Seamus Heaney introduced his translation of Beowulf with these words: "When I was an undergraduate at Queen's University, Belfast, I studied Beowulf and other Anglo-Saxon poems and developed not only a feel for the language but a fondness for the melancholy and fortitude that characterized the poetry."His introduction to Book VI of Virgil's Aeneid begins in both a parallel and yet a very different fashion: "This translation of Aeneid VI is neither a 'version' nor a crib: it is more like classics homework, the result of a lifelong desire to honour the memory of my Latin teacher at St. Columb's College, Father Michael McGlinchey."
I am certain the poet needed little encouragement. Heaney descended into the Underworld time and time again from the very beginning of his writing career. Many of his own poems confront the dead who passed through and out of his life, just as Aeneas eternally confronts those in his regnum inferni. In Station Island, Heaney came close to employing Dante as his own Virgil. The Aeneid was standard fare for a Latin student of Heaney's generation. In Father McGlinchey's class he was set, as I was set in Mr. Clegg's, passages to translate as part of the pedagogy. Now Heaney's translation of Book VI, the narrative of Aeneas's descent into the Underworld, has been published posthumously in its own slim volume.
The whole Aeneid as we have it from Virgil is also a posthumous work, one which the poet is reported to have left unfinished and wanted destroyed at his own death. Caesar Augustus's refusal to honor the dying poet's wish has come to be considered one of the great editorial victories over authorial authority, and a boon to European culture.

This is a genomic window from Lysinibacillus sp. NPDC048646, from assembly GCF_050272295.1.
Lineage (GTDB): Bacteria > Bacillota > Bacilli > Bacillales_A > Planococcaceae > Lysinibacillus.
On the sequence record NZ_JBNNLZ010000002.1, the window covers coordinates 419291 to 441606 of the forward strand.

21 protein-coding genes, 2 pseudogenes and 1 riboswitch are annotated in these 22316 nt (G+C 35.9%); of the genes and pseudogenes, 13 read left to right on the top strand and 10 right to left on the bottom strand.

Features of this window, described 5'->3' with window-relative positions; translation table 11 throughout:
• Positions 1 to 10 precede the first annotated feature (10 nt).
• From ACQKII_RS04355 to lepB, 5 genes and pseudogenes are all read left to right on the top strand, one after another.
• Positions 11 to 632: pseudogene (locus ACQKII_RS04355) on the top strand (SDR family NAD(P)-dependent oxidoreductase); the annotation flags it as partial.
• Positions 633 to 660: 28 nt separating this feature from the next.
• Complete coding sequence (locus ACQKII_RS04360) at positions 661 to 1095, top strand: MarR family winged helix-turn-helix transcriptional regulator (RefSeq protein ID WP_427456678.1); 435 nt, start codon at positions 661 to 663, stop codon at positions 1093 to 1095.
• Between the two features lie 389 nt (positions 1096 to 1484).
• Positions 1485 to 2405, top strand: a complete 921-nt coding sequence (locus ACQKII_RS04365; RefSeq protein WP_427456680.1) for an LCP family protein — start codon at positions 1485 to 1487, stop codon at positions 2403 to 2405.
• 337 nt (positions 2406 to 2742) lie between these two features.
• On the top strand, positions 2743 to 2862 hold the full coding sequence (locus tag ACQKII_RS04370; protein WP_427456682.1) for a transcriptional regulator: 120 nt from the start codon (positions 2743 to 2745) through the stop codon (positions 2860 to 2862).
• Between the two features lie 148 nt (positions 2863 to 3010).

But, I'm sorry to say, as a separate book, hardly more than a chapbook, Heaney's Aeneid Book VI is an exploitation of the poet's name. The text is so evidently, first, a fragment, and, second, an exercise in "classics homework," that presenting it as a complete artifact makes little sense outside the larger context of Heaney's œuvre. There are so many fine translations by distinguished poets around, and at least one more coming soon, that this publication fills no need, except in the currency of Heaney's reputation.
The publishers recognize this; the presentation makes that clear. The cover reads, Aeneid Book VI / Seamus Heaney. Usually translators complain that their own names have been left off the book jacket. Here, it is the original poet who has been omitted. Farrar, Straus & Giroux presents us with Heaney's Book VI. But another omission seems to have been Heaney's own: it would be hard to find language more antithetical to the best of the Irish poet's sinewy Celto-Saxon than Virgil's discursive Latin dactyls, so it's notable but not surprising that, in his introduction, Heaney did not express a "feel" for Virgil's Latin.
In flashes of Book VI you can hear authentic Heaney:
Anchors bite deep, craft are held fast, curved
Sterns cushion on sand, prows frill the beach.
But these passages are more frequent near the beginning of the book. The more it goes along, the less Heaney there seems to be. Sometimes the Latin sounds more Heaneyesque in its sonority than the equivalent English: "gemuit sub pondere cumba / sutilis et multam accepit rimosa paludem." (ll 413-414)There are other places where the English rhetoric reads so awkwardly that the attentive reader will suspect it to be an early draft: "River Styx with its nine loops binds and bounds them. // Not far from here the fields called the Fields of Mourning …" There is nothing in the Latin to justify the jingly "binds and bounds" or the clumsy repetition of "fields." Shortly after these lines, Heaney throws in an embarrassingly gratuitous phrase, "And bade your last farewell," in Aeneas's appeal to Dido. It's not the only occasion where elements like this occur. The more I read, the more convinced I have become that the poet planned on revision, if he intended publication, or if death had not taken him to the "dim phantasmal reaches where Pluto is king."